‘Nobody should have to hide their love’: LGBTQ+ young people on why we still need Pride

‘Until every queer person can wake up without fear of being harassed for being who they are, we still need Pride’


July 1st 2022 marks exactly 50 years since the first ever UK Pride. Since then our community has lived through the AIDS crisis, Section 28, and a whole load of homophobia. Some people think that today, just because it’s not illegal to be gay this means we’ve come the full way to equality and don’t need things like Pride any more. But there’s still a long way to go.

Research from Just Like Us, the LGBT+ young people’s charity, found double as many LGBT+ pupils are bullied in schools, as compared to their straight counterparts. It also found that LGBT+ young people face more daily tension at home, are less close with their families, and are more likely to face mental health issues and feelings of loneliness.

The Tab spoke to LGBTQ+ young people about why Pride is so important and what it means to them – and, ultimately, their stories prove why we very much still need Pride. Here’s what they had to say:

‘Pride is all about celebration’


“To me, Pride is all about celebration. It’s a time to come together with other members of the LGBT+ community, but also all of the allies that support us. Particularly as a person of colour, I think it’s about showing that we’re here, too, we’re part of this community, we have a voice, and representing that in a beautiful, colourful celebration.”


‘It combats stereotypes’


“Pride matters because we deserve to be proud of who we are. I didn’t usually associate Pride with my sexuality when I was younger – I felt like it was something to keep hidden and discrete. But once I began to see LGBT+ role models who celebrated their sexuality and gender identity with pride, I was inspired and encouraged to do the same. So Pride matters because it combats the stereotypes and stigma still attached to our community with a celebration of the best of LGBT+ life.”


‘It makes me even more determined to fight for LGBTQ+ equality’


“Pride matters because not only does it celebrate how far the LGBT+ community has come but it also spreads awareness of what still needs to be done to improve the lives of LGBT+ individuals. Pride month can help spread awareness of the need for inclusive education and for schools to provide positive messages about being LGBT+, because every student deserves to feel safe and seen in their own school.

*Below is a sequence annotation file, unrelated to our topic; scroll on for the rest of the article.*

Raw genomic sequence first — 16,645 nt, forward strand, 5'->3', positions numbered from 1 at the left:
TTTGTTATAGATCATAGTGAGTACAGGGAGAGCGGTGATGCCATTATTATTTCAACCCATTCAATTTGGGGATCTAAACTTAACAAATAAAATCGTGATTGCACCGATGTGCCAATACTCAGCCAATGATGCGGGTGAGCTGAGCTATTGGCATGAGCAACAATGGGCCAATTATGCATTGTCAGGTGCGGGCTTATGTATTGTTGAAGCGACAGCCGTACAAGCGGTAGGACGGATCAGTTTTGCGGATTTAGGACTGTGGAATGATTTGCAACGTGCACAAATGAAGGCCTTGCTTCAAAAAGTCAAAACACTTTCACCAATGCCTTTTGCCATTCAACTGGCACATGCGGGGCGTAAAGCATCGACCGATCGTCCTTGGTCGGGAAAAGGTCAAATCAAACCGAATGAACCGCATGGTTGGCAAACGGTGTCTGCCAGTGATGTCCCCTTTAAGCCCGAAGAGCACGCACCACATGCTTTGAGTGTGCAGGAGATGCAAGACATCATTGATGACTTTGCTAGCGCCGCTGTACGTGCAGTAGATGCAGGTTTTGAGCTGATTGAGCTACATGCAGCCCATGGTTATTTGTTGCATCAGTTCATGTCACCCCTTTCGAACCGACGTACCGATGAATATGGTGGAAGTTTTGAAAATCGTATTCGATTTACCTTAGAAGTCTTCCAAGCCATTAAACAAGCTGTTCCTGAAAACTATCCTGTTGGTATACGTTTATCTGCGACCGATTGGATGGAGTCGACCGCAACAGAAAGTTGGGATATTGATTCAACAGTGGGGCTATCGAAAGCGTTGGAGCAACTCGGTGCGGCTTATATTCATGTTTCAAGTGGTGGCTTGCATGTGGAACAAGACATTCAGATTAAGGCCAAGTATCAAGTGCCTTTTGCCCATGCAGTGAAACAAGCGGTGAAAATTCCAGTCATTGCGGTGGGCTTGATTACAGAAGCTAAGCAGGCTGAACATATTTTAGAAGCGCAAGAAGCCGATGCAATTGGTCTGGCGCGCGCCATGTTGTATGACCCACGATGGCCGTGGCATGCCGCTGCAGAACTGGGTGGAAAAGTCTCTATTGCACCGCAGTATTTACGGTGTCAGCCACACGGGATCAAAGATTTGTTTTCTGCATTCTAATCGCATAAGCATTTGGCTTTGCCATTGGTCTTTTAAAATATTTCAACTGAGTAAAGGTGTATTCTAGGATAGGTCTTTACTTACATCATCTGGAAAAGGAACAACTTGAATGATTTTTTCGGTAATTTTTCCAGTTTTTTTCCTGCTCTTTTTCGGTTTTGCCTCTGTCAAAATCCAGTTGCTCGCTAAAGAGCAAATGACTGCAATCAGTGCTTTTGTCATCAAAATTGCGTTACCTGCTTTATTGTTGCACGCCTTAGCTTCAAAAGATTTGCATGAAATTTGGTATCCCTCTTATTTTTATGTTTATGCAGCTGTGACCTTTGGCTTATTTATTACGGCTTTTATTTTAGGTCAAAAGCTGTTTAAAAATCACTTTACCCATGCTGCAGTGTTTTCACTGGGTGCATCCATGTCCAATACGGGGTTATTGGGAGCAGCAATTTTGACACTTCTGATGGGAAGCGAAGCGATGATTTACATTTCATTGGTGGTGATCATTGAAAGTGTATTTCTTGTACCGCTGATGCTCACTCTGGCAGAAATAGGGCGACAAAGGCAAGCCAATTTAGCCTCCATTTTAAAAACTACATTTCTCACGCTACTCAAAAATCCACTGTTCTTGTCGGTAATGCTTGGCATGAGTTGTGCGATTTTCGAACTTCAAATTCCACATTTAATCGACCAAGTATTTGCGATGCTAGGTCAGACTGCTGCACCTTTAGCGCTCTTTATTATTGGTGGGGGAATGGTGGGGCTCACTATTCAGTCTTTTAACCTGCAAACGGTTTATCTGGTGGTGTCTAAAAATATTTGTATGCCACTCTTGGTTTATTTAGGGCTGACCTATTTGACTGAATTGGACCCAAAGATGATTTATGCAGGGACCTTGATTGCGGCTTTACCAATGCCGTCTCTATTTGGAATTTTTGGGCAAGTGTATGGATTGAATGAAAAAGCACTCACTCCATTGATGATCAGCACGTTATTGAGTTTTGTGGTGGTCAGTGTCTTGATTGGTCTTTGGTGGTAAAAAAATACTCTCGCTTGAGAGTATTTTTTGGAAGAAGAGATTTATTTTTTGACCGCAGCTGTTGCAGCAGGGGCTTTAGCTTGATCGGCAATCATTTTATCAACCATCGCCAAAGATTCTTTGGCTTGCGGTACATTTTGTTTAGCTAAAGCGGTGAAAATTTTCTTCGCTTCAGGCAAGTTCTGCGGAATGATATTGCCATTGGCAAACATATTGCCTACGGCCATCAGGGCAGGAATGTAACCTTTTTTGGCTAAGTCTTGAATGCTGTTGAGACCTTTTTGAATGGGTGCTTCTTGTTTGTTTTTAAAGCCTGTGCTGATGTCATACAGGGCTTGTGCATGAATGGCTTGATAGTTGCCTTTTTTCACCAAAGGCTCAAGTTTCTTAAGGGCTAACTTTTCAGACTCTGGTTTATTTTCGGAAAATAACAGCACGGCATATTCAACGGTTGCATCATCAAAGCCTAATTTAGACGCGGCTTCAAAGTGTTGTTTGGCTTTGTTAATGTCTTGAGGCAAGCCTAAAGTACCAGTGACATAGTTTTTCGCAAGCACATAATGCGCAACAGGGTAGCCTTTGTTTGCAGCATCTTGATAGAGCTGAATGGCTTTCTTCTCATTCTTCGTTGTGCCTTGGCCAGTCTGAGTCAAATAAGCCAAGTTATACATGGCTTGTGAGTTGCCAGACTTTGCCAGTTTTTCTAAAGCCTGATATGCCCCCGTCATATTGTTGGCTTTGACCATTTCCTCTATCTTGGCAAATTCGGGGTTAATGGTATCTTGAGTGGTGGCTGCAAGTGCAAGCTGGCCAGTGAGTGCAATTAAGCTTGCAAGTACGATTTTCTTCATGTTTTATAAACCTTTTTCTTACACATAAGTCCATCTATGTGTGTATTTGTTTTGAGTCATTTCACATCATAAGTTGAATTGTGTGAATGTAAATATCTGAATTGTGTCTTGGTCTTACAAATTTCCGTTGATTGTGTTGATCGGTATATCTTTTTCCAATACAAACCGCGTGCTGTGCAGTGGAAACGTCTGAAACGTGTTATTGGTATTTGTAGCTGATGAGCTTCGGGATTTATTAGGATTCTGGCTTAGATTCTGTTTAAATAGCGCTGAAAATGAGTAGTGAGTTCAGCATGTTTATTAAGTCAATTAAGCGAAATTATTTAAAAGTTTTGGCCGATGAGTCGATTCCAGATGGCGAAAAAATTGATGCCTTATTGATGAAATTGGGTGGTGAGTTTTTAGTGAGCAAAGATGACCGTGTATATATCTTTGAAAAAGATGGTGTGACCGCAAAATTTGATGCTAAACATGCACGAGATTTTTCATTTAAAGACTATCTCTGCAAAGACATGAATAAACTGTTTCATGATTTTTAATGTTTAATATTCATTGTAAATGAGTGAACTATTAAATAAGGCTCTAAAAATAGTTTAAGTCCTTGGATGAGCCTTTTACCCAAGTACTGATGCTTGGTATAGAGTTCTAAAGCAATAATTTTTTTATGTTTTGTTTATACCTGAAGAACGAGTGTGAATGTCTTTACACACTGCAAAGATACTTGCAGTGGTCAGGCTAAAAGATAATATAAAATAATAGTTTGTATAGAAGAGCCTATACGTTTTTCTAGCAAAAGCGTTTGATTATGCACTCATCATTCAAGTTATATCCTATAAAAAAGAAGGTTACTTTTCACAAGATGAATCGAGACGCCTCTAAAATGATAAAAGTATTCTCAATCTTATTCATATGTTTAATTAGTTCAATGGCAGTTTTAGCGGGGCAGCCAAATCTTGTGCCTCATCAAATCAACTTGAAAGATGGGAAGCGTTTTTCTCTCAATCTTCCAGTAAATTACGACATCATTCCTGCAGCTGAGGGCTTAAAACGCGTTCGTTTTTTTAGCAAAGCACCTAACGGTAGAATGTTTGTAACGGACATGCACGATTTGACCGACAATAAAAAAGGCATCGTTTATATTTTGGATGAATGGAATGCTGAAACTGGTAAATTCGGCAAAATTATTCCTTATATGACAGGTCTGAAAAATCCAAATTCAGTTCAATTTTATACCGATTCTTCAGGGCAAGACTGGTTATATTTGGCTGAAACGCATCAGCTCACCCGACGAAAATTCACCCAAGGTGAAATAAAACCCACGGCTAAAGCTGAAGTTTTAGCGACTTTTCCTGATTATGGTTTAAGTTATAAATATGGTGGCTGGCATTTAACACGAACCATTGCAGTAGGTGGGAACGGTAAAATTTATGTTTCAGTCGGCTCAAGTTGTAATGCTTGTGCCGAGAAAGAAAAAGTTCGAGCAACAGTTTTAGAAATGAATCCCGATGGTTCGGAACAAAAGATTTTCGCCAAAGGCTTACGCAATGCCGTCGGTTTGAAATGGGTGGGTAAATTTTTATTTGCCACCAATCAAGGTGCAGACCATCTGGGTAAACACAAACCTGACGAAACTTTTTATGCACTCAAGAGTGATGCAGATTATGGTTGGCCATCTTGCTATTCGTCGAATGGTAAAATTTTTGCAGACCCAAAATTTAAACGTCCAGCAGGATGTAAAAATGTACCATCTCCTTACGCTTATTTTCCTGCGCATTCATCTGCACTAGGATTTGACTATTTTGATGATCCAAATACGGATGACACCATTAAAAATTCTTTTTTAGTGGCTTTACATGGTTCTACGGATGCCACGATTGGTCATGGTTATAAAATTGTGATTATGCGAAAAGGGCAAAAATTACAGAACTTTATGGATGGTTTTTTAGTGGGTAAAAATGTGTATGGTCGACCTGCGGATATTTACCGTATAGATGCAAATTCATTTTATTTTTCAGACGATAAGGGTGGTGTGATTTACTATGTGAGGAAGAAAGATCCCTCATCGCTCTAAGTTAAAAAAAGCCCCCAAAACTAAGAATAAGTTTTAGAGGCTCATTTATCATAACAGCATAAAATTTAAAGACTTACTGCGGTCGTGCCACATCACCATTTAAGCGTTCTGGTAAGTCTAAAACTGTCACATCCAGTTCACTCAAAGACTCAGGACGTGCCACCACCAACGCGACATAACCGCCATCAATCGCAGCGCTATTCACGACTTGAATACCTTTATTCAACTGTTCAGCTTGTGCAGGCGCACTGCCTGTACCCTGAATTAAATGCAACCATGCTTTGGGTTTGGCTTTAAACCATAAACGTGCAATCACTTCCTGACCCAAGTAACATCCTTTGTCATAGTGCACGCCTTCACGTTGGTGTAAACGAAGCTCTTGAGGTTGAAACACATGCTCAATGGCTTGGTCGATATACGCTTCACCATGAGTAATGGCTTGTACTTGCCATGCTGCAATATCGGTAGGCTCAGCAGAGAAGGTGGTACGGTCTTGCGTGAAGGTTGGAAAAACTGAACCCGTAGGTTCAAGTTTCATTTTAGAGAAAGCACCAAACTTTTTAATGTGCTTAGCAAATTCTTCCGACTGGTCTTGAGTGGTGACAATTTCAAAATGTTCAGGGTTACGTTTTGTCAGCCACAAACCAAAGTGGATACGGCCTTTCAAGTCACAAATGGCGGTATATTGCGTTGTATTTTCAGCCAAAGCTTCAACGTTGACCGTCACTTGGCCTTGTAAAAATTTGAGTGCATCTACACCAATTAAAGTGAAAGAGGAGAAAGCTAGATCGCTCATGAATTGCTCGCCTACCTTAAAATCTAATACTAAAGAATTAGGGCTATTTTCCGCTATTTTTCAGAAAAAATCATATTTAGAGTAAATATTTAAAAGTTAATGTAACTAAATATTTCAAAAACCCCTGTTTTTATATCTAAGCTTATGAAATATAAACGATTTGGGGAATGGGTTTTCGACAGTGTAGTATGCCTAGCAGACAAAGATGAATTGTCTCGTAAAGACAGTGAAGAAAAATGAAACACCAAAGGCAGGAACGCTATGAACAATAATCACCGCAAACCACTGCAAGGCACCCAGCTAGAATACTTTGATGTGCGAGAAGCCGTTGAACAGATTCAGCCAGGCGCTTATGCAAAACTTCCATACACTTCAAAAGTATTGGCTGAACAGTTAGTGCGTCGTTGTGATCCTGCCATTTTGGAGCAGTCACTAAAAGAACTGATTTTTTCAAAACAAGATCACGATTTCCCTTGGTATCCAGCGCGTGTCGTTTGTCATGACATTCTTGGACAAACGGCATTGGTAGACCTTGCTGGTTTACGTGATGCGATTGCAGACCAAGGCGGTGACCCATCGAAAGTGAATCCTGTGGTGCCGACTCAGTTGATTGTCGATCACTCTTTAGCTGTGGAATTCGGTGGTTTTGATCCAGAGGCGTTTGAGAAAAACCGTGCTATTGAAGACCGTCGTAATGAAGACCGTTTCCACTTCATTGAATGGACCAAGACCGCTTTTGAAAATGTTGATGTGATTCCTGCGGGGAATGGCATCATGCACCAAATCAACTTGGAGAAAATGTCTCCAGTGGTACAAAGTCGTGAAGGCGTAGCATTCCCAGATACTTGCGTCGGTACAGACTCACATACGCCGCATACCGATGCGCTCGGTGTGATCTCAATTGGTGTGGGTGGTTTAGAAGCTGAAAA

“Pride month matters to me because it makes me even more determined to fight for LGBT+ equality and hope for a future where I will not have to refrain from holding my girlfriend’s because a group of people are staring and nobody should have to hide their love.”


‘It’s like making up for all the time I lost’

“I talk about being a lesbian a lot because I spent a long time wishing I wasn’t one and being ashamed of it. So now being able to embrace Pride as an event and my sexuality is like making up for all the time and opportunities I lost.

“Part of the reason why I can feel comfortable expressing my sexuality is because of all those people who spent years and years fighting for that exact right. The rights of lesbian, gay, trans, bi and every other queer person. LGBTQ+ history is complex and our future is no where near perfect. Until the day every single queer person can wake up without the fear of being harassed, beaten or abused for being who they are then we still need Pride.”


‘It shows people the LGBTQ+ community is still here’


“It also has an external purpose, in terms of showing people who are not part of the LGBT+ community that we are here, there’s a lot of us and we all really, really care about each other.”


‘Pride events help me find LGBTQ+ people I can connect to’


“It matters because it allows people to look at something that lets them feel seen. For a young queer person who maybe hasn’t met a lot of people like them, or doesn’t quite know where they could fit in the community yet, having an event like Pride that showcases all the different range of LGBT+ people, and identities, ensures they have something to look at that can help them find their place, or feel a bit more included.

“I know Pride events that I see in the media help me to find more LGBT+ people that share things in common with me, that I can feel connected to, which helps me feel at home properly in the community.”


‘There’s still a massive problem with the bullying of queer kids’


“I was shocked when my younger cousin (from Hackney which is supposedly one of the most liberal places you can be in the UK) said to me ‘I’m not gay, but if I was, I definitely wouldn’t say I was. I’d get KILLED at school.’ Some people think it’s all okay now, and the younger generation are completely cool with everything – but there’s still a massive problem with the bullying of queer kids, and the impact this has on their identity and Pride in themselves throughout life is catastrophic.”


‘We need to remember Pride was a riot’

“Pride gives queer people and allies a space to be unapologetically themselves and builds a stronger sense of community although we need to remember that Pride was a riot and by continuing to hold these events we are allowing space for even more individuals yo explore their identity and also show those who discriminate that we are not going anywhere. We’re going to be stronger, louder and prouder.”


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